One player who is poised to have a breakout year with the Blackhawks in 2015-16 is 20-year old forward, Tuevo Teravainen. In his rookie season, Teravainen finished with only four goals and five assists in 34 games played. For the majority of the season, Teravainen was playing a bottom-six forward role, but this season that may change with the recent roster moves. The former 18th overall pick in the 2012 NHL Draft will transition into a top-six forward this year, and could put up some significant numbers if he’s matched up with the right guys. Teravainen could start the season on the second line with guys like Marian Hossa and Anisimov, but could later move to play on the top line with Toews and Kane. If Kane is suspended, maybe Teravainen will get a shot on the first line at right wing if Hossa does not take the role. It would be fair to say that Teravainen could put up at least 20 goals and possibly add 30 assists to his season point totals if he plays on the top two lines.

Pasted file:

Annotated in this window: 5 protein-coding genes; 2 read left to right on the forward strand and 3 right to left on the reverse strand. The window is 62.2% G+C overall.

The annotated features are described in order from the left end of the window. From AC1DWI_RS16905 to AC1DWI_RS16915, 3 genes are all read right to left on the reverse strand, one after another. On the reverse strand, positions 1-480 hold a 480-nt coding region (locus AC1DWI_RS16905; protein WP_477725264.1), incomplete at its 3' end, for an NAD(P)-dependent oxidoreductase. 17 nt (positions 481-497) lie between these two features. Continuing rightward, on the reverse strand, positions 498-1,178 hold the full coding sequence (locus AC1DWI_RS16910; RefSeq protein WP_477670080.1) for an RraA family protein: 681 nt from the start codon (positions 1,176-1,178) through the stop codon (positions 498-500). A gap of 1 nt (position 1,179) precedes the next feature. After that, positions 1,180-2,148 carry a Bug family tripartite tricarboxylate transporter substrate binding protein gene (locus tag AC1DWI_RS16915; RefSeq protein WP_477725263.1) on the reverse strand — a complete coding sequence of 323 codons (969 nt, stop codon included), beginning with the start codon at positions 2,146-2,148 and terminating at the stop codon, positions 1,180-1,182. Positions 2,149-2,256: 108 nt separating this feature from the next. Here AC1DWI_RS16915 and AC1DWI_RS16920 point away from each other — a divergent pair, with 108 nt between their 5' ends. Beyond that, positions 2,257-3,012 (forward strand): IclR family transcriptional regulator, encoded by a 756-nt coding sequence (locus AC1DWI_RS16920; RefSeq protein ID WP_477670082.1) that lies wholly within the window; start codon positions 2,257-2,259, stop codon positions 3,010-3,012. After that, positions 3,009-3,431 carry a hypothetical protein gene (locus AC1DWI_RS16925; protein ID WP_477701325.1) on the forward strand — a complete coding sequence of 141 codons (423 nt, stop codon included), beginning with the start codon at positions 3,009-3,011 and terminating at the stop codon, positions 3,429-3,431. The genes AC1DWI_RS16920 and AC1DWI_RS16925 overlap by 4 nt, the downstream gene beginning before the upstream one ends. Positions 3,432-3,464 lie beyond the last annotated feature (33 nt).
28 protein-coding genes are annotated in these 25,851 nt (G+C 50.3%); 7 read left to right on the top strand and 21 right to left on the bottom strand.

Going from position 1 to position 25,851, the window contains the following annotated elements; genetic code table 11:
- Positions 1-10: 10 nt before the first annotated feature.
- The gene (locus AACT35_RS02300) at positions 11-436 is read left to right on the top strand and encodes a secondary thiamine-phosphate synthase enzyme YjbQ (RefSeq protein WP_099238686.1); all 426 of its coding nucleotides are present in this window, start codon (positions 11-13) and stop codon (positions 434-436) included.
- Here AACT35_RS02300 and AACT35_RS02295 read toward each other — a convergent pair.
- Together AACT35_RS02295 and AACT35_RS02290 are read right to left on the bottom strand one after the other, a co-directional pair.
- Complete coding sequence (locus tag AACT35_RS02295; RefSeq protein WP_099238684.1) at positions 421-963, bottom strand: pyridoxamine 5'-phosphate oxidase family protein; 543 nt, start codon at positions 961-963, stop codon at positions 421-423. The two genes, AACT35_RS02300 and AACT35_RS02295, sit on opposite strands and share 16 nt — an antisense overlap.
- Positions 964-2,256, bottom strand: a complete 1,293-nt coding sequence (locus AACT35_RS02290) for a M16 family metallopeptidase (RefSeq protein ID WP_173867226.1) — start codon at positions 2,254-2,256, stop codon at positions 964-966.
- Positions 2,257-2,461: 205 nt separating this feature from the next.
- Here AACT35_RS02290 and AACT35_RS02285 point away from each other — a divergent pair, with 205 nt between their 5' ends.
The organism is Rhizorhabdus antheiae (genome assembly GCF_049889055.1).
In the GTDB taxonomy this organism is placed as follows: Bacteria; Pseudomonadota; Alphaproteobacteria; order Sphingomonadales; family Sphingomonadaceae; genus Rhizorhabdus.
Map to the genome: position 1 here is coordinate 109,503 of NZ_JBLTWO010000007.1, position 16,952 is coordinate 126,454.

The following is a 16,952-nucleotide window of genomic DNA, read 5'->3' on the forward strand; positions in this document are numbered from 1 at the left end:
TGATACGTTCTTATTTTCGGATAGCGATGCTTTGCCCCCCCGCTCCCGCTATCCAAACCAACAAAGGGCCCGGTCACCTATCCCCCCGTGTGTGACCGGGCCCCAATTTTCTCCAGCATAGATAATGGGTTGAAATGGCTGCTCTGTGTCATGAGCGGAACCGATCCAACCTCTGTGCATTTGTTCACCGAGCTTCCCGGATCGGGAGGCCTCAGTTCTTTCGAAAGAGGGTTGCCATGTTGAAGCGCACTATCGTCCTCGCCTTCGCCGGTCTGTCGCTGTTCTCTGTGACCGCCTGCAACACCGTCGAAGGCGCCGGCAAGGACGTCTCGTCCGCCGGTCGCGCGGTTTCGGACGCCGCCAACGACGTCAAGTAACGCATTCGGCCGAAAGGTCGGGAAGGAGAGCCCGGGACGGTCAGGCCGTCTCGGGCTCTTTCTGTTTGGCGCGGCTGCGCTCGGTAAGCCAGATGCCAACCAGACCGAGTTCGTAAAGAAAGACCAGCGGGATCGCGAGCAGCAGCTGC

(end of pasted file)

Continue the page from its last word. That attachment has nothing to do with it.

The players who may be the most intriguing to watch on the Blackhawks roster this year is Artemi Panarin. Panarin was signed by the Blackhawks to a two-year entry-level contract during the playoffs this past year after winning in the KHL with fellow teammate Tikhonov and SKA St. Petersburg. Panarin has a career 76 goals and 107 assists in 263 KHL games, and has never played one shift in the NHL. Panarin is a smaller left winger, 5′ 11″ and 170-pounds, however he is shifty and has a nice shot. Panarin had a career year in the KHL last season with 62 points (26 goals and 36 assists) in 54 games, and averaged a point-per-game in the KHL playoffs last year. Panarin could be a second or third line left winger to start the year, and the Blackhawks hope he will have the same success he had in the KHL in Chicago.
As for Panarin’s teammate, Viktor Tikhonov may not be able to crack the opening night roster unless more moves are made before the start of the season. The Blackhawks have been trying to trade left winger Bryan Bickell all offseason in order to create some cap room to re-sign Marcus Kruger.. No decision has come down on Kane just yet, so it is just a wait-and-see game for Tikhonov. Could he dart back for the KHL if he is not playing with the Blackhawks right away? It could happen, but things may pan out in his favor once the season gets underway.